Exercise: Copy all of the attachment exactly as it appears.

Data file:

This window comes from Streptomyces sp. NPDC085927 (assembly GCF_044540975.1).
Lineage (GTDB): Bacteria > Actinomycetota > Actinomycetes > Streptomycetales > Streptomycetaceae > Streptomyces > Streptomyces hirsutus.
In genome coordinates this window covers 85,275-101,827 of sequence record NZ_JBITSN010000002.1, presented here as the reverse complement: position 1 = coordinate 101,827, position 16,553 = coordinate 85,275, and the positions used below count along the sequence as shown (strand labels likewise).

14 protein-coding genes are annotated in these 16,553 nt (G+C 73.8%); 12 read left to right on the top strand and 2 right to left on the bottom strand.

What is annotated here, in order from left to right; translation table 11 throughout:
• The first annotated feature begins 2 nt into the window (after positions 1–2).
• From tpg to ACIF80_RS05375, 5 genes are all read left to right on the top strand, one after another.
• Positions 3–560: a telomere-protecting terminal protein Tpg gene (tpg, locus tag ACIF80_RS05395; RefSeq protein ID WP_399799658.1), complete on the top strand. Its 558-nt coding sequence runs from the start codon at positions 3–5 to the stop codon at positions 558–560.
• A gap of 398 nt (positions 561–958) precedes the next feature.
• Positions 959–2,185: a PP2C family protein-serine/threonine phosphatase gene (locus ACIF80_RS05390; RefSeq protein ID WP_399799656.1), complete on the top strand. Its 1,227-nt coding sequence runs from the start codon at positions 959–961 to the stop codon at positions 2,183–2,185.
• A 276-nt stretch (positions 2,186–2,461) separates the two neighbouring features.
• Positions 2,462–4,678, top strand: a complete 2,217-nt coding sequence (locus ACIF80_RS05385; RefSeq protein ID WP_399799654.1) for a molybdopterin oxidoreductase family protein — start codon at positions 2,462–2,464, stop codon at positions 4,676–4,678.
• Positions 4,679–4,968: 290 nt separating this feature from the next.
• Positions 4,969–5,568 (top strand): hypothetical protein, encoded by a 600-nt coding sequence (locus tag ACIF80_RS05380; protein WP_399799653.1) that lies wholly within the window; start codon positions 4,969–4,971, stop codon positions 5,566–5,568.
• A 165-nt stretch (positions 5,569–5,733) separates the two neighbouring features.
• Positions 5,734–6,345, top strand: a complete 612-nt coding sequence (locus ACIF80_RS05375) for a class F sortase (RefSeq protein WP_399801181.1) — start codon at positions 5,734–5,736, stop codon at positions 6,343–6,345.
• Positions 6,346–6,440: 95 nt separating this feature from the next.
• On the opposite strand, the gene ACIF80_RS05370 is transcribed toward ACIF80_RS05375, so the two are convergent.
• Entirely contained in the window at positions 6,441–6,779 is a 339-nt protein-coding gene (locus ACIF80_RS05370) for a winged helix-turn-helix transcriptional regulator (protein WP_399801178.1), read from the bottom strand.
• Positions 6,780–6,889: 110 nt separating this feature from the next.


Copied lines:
This window comes from Streptomyces sp. NPDC085927 (assembly GCF_044540975.1).
Lineage (GTDB): Bacteria > Actinomycetota > Actinomycetes > Streptomycetales > Streptomycetaceae > Streptomyces > Streptomyces hirsutus.
In genome coordinates this window covers 85,275-101,827 of sequence record NZ_JBITSN010000002.1, presented here as the reverse complement: position 1 = coordinate 101,827, position 16,553 = coordinate 85,275, and the positions used below count along the sequence as shown (strand labels likewise).

14 protein-coding genes are annotated in these 16,553 nt (G+C 73.8%); 12 read left to right on the top strand and 2 right to left on the bottom strand.

What is annotated here, in order from left to right; translation table 11 throughout:
• The first annotated feature begins 2 nt into the window (after positions 1–2).
• From tpg to ACIF80_RS05375, 5 genes are all read left to right on the top strand, one after another.
• Positions 3–560: a telomere-protecting terminal protein Tpg gene (tpg, locus tag ACIF80_RS05395; RefSeq protein ID WP_399799658.1), complete on the top strand. Its 558-nt coding sequence runs from the start codon at positions 3–5 to the stop codon at positions 558–560.
• A gap of 398 nt (positions 561–958) precedes the next feature.
• Positions 959–2,185: a PP2C family protein-serine/threonine phosphatase gene (locus ACIF80_RS05390; RefSeq protein ID WP_399799656.1), complete on the top strand. Its 1,227-nt coding sequence runs from the start codon at positions 959–961 to the stop codon at positions 2,183–2,185.
• A 276-nt stretch (positions 2,186–2,461) separates the two neighbouring features.
• Positions 2,462–4,678, top strand: a complete 2,217-nt coding sequence (locus ACIF80_RS05385; RefSeq protein ID WP_399799654.1) for a molybdopterin oxidoreductase family protein — start codon at positions 2,462–2,464, stop codon at positions 4,676–4,678.
• Positions 4,679–4,968: 290 nt separating this feature from the next.
• Positions 4,969–5,568 (top strand): hypothetical protein, encoded by a 600-nt coding sequence (locus tag ACIF80_RS05380; protein WP_399799653.1) that lies wholly within the window; start codon positions 4,969–4,971, stop codon positions 5,566–5,568.
• A 165-nt stretch (positions 5,569–5,733) separates the two neighbouring features.
• Positions 5,734–6,345, top strand: a complete 612-nt coding sequence (locus ACIF80_RS05375) for a class F sortase (RefSeq protein WP_399801181.1) — start codon at positions 5,734–5,736, stop codon at positions 6,343–6,345.
• Positions 6,346–6,440: 95 nt separating this feature from the next.
• On the opposite strand, the gene ACIF80_RS05370 is transcribed toward ACIF80_RS05375, so the two are convergent.
• Entirely contained in the window at positions 6,441–6,779 is a 339-nt protein-coding gene (locus ACIF80_RS05370) for a winged helix-turn-helix transcriptional regulator (protein WP_399801178.1), read from the bottom strand.
• Positions 6,780–6,889: 110 nt separating this feature from the next.